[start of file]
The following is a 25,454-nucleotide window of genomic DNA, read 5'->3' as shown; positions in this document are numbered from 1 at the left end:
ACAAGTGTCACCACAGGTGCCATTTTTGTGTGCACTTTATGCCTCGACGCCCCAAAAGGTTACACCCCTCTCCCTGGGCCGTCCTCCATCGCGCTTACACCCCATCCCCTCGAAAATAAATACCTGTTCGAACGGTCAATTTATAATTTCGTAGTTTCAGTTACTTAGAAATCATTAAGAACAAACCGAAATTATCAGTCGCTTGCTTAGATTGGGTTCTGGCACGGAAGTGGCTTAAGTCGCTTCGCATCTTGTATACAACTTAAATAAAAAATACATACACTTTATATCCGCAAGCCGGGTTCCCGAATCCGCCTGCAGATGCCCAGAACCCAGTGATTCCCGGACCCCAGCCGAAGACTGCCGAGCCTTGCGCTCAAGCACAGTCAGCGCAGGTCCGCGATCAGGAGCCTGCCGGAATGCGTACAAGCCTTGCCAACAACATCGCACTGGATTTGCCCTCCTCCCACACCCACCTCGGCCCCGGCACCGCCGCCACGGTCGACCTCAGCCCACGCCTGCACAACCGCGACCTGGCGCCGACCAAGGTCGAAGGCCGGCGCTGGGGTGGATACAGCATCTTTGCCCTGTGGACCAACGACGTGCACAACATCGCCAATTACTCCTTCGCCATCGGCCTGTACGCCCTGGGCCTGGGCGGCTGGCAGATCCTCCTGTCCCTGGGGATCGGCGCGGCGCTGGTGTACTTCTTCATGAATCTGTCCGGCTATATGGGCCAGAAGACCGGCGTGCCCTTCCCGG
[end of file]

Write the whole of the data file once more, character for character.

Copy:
The following is a 25,454-nucleotide window of genomic DNA, read 5'->3' as shown; positions in this document are numbered from 1 at the left end:
ACAAGTGTCACCACAGGTGCCATTTTTGTGTGCACTTTATGCCTCGACGCCCCAAAAGGTTACACCCCTCTCCCTGGGCCGTCCTCCATCGCGCTTACACCCCATCCCCTCGAAAATAAATACCTGTTCGAACGGTCAATTTATAATTTCGTAGTTTCAGTTACTTAGAAATCATTAAGAACAAACCGAAATTATCAGTCGCTTGCTTAGATTGGGTTCTGGCACGGAAGTGGCTTAAGTCGCTTCGCATCTTGTATACAACTTAAATAAAAAATACATACACTTTATATCCGCAAGCCGGGTTCCCGAATCCGCCTGCAGATGCCCAGAACCCAGTGATTCCCGGACCCCAGCCGAAGACTGCCGAGCCTTGCGCTCAAGCACAGTCAGCGCAGGTCCGCGATCAGGAGCCTGCCGGAATGCGTACAAGCCTTGCCAACAACATCGCACTGGATTTGCCCTCCTCCCACACCCACCTCGGCCCCGGCACCGCCGCCACGGTCGACCTCAGCCCACGCCTGCACAACCGCGACCTGGCGCCGACCAAGGTCGAAGGCCGGCGCTGGGGTGGATACAGCATCTTTGCCCTGTGGACCAACGACGTGCACAACATCGCCAATTACTCCTTCGCCATCGGCCTGTACGCCCTGGGCCTGGGCGGCTGGCAGATCCTCCTGTCCCTGGGGATCGGCGCGGCGCTGGTGTACTTCTTCATGAATCTGTCCGGCTATATGGGCCAGAAGACCGGCGTGCCCTTCCCGG